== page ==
In the life of a man, never/ The same time returns", said Thomas à Becket in Murder in the Cathedral. But Becket was about 700 years too early for the cinema, where a man may experience the same time returning over and over. You only have to think of Bill Murray in Groundhog Day rushing into a restaurant every night, just in time to smack the heaving back of a man who's started to choke on a bone. His life has been reduced to a sequence of immaculately timed tricks, like a magician's, or a god's.
But whereas Murray got an eternity to put the day right, Jake Gyllenhaal, in the sci-fi thriller Source Code, is granted a mere eight minutes. You could describe it as a matter of urgency. For the first few scenes you may be stuck to describe it at all.
Gyllenhaal plays a man who wakes up, with a start, on a commuter train heading for Chicago. Opposite him sits an attractive woman (Michelle Monaghan) who's mildly flirty and addresses him as Sean. Which would be great – except that his name isn't Sean, and he's never met the woman in his life before. And eight minutes later, just as it's getting interesting, the train blows up, killing everyone on board. Talk about a brief encounter...
But wait, things are about to get a whole lot weirder. Gyllenhaal wakes up again, this time in a cramped, dilapidated module where he's talking via video link to a controller (Vera Farmiga). Not unreasonably he asks her what the hell is going on. Is it a simulation test? All he can remember from his previous life is that he was Captain Colter Stevens, flying missions in Afghanistan. Well, that was true once, she says; now he's part of a "time reassignment" programme whereby his mind has been projected into the body of that commuter, a schoolteacher named Sean. It is his mission to uncover the identity of the train bomber and thus save many innocent lives. The catch is that he can be boomeranged through the space-time continuum repeatedly, landing up in the same compartment, sitting opposite the same woman, surrounded by the same suspects. Think of it as Repetitive Train Syndrome.
Source Code, written by Ben Ripley, is directed by Duncan Jones, who ran similar rings around consciousness in his acclaimed debut, Moon. The great gimmick of this new film is its license to thrill. This isn't just a race against the clock, it's one race after another, each played with small variations on the last, though all ending in that same gigantic explosion. Each time Gyllenhaal gets a little further inside the puzzle, buttonholing this or that passenger as suspicion dictates, and eventually locating the bomb itself, ticking away on an overhead panel in the gents' loo. I think it's at that point you start to wonder whether the past eight minutes are immutable – as universal law demands – or whether our hero's efforts may enable the train to dodge its fate. After all, what's the point in being a time-hopping Jason Bourne if you can't get one over the villain?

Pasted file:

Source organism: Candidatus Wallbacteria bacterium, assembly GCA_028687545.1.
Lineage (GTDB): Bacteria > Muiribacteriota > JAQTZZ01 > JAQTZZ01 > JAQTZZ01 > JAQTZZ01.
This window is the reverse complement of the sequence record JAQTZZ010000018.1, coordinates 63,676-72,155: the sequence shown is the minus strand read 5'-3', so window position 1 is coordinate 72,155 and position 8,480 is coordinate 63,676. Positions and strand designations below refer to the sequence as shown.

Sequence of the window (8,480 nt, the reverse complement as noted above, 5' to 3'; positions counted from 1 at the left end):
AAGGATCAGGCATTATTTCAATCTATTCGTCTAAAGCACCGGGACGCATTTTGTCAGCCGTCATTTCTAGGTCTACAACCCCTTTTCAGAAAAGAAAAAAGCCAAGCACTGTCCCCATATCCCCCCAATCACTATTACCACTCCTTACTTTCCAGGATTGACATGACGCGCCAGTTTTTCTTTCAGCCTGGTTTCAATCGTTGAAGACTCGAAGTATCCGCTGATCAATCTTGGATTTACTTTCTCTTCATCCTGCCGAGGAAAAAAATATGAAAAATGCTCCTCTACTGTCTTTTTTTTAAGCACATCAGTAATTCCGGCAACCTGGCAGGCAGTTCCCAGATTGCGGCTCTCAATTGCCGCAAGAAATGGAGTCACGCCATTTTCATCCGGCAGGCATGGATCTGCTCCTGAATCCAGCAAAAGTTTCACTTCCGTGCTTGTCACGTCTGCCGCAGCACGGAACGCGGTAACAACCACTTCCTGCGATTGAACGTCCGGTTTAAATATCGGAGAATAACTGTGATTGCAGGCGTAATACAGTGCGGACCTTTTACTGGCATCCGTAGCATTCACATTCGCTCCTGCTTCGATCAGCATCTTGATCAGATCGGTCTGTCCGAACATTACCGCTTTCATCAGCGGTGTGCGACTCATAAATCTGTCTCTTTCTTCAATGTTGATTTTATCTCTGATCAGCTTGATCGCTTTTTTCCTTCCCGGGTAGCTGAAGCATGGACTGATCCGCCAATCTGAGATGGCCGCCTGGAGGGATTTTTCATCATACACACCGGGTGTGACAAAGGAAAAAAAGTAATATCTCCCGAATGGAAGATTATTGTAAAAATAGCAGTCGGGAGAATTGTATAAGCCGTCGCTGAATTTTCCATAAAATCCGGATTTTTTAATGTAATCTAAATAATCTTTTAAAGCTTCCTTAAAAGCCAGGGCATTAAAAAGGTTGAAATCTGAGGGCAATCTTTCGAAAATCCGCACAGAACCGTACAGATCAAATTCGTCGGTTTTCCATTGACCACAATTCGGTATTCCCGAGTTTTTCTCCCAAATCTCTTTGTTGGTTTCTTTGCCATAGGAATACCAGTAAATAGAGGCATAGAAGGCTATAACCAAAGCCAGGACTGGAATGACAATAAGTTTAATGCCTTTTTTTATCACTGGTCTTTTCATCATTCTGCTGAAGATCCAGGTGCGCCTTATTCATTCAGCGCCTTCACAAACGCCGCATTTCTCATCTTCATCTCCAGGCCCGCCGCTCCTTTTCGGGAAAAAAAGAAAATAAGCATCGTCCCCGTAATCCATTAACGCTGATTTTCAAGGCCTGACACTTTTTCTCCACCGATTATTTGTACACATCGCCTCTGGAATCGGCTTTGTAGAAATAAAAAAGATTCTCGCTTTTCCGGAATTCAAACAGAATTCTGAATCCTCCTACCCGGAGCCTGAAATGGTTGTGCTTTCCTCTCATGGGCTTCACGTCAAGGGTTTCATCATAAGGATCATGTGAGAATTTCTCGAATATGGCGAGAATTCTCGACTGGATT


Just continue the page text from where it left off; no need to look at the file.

While the film entangles us in its fantastical perplexities, the real heart of it resides in the deepening bond between the stricken hero and his chance companion. Gyllenhaal and Michelle Monaghan start off so hopelessly out of sync with one another that any attraction looks doomed; they are talking at cross purposes, strangers on a train. Yet as each eight-minute scene unreels, we come to hope that, somehow, they will connect. For these two turn out to have chemistry, not to mention psychology, philosophy and double physics. Monaghan, with her pale skin and extraordinarily bright gaze, conveys a spiritedness at once sincere and playful, surpassing anything she has done before (Kiss Kiss Bang Bang, Gone Baby Gone). She wasn't to know that her encouraging line "Everything's going to be fine" would be the last thing either of them heard before the bomb went off the first time. He actually remembers the line in another eight-minute cycle, and asks her to say it, the sound of her voice being the one consolation to hold on to before imminent atomisation. Vera Farmiga (Up in the Air), awarded a less sexy, more functional role, also comes through strongly, her initial bureaucratic brusqueness softening into compassion for the distressed Gyllenhaal.
The sparky freshness and downbeat humanity of the women's performances carry the film over the line even when its final scenes wobble alarmingly. I'm not at all sure I followed the logic of its denouement, which is impossible to explain without giving away crucial parts of the plot. Suffice it to say that the American obsession with second chances is wantonly indulged, and death, after a few near things, shall have no more dominion. Perhaps we should take our hats off to Duncan Jones for managing to wrest any coherence from it at all. Think about it. A director puts a film together by doing several takes of a scene, each more or less identical. But what do you do when one scene is meant to be identical to another – when you repeat a scene that is itself already a repeat? Source Code won't stand up to scrutiny afterwards, but while it's thundering along you are absolutely committed to the ride; also confused and unsettled, but never for a minute bored.Reuse content